By: Meredith Hillgartner
“Carbon monoxide is a very dangerous gas,” Lubbock Fire Chief Rob Keinast said. “It’s colorless, odorless, tasteless. That is the main problem detecting it, you have no warnings from those senses that it is present.”
58 year old Harold Rutherford was found dead Thursday by police after he was exposed to carbon monoxide.
Police said the woman he shared the room with was gone most of the night, exposing her to less of the toxic gas.
She was taken to UMC in critical condition.
“It replaces the oxygen in your blood, which obviously the body needs to survive, and high concentrations can be fatal,” Keinast said.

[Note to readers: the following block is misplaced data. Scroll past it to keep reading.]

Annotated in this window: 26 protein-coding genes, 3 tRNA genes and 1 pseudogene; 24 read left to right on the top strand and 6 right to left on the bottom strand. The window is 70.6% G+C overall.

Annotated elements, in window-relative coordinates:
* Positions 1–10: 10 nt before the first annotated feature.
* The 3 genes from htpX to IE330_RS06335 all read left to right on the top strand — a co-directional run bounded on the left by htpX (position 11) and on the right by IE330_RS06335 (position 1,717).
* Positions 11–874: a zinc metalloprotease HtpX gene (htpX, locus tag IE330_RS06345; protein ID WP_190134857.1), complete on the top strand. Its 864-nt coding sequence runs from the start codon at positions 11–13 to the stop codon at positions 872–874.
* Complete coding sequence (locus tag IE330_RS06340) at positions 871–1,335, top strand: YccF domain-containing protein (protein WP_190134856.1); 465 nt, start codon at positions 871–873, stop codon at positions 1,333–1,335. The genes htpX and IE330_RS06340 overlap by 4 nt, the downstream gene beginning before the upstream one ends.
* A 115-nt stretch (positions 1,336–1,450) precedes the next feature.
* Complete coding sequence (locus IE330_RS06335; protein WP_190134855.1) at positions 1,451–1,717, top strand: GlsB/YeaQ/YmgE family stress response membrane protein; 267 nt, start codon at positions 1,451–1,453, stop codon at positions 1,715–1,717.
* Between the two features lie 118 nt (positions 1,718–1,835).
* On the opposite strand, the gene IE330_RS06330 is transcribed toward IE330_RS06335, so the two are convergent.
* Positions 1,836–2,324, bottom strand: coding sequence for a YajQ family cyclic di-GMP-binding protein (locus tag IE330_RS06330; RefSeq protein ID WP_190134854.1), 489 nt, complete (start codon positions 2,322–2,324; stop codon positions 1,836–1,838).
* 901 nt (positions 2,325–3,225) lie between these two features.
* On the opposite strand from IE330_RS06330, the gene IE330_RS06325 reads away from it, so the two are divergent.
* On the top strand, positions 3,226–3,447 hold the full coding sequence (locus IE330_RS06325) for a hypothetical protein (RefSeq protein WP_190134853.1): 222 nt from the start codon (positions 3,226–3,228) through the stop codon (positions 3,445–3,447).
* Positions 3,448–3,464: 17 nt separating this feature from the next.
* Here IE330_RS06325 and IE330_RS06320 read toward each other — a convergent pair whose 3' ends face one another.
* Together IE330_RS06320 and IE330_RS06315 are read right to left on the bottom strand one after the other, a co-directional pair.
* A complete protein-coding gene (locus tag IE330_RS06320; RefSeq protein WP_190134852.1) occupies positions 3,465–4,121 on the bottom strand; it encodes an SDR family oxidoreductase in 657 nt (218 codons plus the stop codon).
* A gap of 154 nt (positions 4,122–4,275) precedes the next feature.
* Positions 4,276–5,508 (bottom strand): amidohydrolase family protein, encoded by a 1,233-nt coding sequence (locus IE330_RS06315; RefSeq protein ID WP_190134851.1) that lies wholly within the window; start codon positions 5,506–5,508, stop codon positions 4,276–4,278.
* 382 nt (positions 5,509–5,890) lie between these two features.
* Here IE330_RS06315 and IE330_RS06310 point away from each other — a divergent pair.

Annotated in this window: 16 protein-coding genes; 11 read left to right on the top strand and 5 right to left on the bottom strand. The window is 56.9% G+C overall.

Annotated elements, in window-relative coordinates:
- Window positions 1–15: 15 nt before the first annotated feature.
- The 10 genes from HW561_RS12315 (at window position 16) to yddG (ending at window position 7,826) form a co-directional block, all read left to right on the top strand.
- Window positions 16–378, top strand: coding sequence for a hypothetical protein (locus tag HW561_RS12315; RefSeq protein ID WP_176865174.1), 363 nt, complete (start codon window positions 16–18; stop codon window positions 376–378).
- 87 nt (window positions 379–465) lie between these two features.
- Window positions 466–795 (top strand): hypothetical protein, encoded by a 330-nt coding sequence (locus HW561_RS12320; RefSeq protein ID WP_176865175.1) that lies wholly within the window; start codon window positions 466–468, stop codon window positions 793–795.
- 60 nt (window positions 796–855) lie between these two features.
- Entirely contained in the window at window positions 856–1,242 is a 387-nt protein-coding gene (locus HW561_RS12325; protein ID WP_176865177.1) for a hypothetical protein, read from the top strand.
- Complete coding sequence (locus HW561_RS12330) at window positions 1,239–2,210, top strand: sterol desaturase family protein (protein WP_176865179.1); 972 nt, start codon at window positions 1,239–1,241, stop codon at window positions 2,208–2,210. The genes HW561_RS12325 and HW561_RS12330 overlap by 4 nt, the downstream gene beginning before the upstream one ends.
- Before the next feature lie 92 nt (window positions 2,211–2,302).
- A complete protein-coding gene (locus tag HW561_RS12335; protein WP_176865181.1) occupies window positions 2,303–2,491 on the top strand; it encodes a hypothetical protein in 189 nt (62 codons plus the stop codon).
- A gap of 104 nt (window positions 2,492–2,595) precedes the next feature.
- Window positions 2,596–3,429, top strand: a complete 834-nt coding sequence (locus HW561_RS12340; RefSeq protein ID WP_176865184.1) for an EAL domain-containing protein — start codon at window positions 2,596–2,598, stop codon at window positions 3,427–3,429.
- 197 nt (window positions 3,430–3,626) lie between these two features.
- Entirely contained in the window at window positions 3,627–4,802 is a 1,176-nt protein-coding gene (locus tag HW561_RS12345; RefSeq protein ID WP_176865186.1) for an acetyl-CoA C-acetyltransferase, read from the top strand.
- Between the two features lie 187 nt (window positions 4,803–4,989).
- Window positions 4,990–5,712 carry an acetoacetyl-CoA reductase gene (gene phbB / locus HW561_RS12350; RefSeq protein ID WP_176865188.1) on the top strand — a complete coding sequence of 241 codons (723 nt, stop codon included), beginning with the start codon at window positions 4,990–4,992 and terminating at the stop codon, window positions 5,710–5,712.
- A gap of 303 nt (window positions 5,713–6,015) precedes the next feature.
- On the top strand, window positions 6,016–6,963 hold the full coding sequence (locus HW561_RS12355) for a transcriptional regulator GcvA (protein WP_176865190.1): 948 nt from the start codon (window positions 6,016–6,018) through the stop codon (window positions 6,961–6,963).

Keinast said investigators found high levels of carbon monoxide in
That is just where the problems start.
Keinast said every room inspected had other code violations involving the gas fired appliances.
“There are no current regulations either on the hotel/motel side, residential side, new construction for carbon monoxide detectors, but they are definitely a good idea to have,” Keinast said.
Another problem at the Budget Motel, the investigators report shows the complex had no functioning smoke detectors, something that is required by law.
Calls to the owners of the Budget Motel were not answered.
The front desk workers said the motel will be closed indefinitely until officials can complete their investigation and the motel can make all necessary repairs.
The codes department did not have any previous cases against the Budget Motel.